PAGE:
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Sizing Up Concussions In Football

Updated: Saturday, August 3 2013, 09:47 PM CDT

Over the year, the dimensions of football haven't really changed. The field is still 120 yards long, 53 1/3 yards wide, and the ball weighs about a pound. Those measurements have not evolved. Others have.

This year's University of Texas defense averages 238 pounds. In 1970, Coach Darrell K. Royal won a national title with just six players total weighing-in at 238 pounds or more. Today's players are bigger and stronger. The game is faster and more dangerous. The brain has never been in more jeopardy.

"It's something that coaches are aware," says Texas head football coach Mack Brown. "It's something we understand. We don't want any of our players or other players to get hurt."

"Every year we come up with good ideas and more knowledge of what we're doing," says Texas State head football coach Dennis Franchione. "There's more of an understanding of the helmet situation, there are far more studies."

Helmets are not doing enough. Yearly, an estimated 3.8 million sports related concussions occur in pro, college, and youth competition. Approximately 85 percent of those go undiagnosed. Biomedical engineers at Virginia Tech and Wake Forest Universities evaluated 15 different brands of football helmets based on concussion risks. According to the University Interscholastic League, Texas high schools are not required to report what type of helmet they use. Regents School of Austin, a member of the Texas Association of Private and Parochial Schools (TAPPS) is ahead of the game.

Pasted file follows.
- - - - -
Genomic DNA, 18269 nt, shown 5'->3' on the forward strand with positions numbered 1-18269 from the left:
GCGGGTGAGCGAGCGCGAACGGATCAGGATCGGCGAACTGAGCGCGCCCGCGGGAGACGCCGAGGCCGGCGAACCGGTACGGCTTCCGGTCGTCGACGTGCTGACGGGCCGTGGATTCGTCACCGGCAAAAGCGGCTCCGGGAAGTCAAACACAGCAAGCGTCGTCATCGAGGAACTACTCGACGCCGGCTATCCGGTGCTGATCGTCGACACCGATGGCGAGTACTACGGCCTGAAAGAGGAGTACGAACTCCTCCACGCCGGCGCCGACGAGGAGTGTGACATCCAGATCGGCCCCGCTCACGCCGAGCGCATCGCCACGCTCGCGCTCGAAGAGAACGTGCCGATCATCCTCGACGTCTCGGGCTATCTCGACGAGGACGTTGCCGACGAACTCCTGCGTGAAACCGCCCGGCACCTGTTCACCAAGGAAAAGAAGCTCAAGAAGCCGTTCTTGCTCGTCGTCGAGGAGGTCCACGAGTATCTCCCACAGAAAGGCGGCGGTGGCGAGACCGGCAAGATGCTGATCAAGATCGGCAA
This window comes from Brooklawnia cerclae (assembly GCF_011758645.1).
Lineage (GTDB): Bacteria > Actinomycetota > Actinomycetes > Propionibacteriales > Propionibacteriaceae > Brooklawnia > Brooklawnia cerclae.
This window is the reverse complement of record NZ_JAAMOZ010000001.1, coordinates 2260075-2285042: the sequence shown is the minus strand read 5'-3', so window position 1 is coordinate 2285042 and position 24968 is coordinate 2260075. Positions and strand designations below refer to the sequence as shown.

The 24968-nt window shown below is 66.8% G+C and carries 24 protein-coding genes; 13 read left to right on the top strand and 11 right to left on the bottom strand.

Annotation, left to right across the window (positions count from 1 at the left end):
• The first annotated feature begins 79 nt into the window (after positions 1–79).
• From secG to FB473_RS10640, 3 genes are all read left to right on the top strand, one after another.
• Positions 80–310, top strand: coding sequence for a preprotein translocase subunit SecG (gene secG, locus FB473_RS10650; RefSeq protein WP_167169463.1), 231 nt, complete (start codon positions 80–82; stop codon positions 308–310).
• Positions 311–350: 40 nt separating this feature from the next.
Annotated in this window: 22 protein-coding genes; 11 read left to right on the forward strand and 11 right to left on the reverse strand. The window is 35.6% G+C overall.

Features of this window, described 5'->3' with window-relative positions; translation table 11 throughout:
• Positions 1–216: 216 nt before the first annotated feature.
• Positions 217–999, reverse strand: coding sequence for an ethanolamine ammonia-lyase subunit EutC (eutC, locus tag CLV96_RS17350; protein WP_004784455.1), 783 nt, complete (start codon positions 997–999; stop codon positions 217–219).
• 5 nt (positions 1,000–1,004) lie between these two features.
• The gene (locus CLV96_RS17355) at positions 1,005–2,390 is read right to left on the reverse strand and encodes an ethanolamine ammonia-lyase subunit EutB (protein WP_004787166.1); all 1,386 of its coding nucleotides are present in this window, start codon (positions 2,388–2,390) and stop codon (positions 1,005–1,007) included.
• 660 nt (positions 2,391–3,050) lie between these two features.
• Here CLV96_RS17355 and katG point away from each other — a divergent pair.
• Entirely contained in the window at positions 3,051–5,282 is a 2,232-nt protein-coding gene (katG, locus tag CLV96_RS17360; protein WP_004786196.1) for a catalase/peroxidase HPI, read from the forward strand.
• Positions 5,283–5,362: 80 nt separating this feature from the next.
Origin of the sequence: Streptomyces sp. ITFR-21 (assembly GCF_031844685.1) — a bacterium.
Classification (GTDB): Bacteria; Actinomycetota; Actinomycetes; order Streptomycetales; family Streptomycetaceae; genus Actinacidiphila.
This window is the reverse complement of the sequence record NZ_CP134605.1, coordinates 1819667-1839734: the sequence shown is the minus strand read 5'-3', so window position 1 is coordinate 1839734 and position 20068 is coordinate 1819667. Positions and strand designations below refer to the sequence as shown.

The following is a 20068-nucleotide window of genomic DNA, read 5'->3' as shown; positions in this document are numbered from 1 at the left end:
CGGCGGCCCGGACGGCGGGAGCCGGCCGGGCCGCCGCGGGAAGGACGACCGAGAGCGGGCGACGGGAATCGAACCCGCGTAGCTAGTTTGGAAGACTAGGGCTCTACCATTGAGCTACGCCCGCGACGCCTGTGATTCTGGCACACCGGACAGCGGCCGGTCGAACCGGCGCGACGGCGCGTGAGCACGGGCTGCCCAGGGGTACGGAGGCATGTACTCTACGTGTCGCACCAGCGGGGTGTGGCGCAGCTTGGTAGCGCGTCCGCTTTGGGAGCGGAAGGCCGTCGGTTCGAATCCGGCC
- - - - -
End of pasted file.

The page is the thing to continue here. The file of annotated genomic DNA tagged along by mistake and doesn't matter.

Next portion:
"It's important for those kids to be healthy when they're 25, 30, 40, 50 years old," says Regents head football coach/athletic director Beck Brydon.

Regents uses the Guardian protective helmet cover, a soft outer shell on top of the helmet that dampens the impact of head-to-head contact.

"The emphasis is on protecting the head and the neck," says Regents wide receiver Tony Kwiatkowski. "We've focused on that in our tackling drills and our contact drills too."

"The players are flying around more than they should," says Coach Brydon. "They're more reckless than they should be. They think the helmets and pads will help them, but it's just the opposite. They should be learning to do it the right way."

So while the field itself is the same, the size of the players continues to increase, forcing football programs and leagues to carry their weight and protect the brain. And like the guys who take the field, that hurdle is growing tougher every day.

By Adam Winkler.Sizing Up Concussions In Football


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October 22, 2014 07:13 GMT

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KEYE-TV Sports Team


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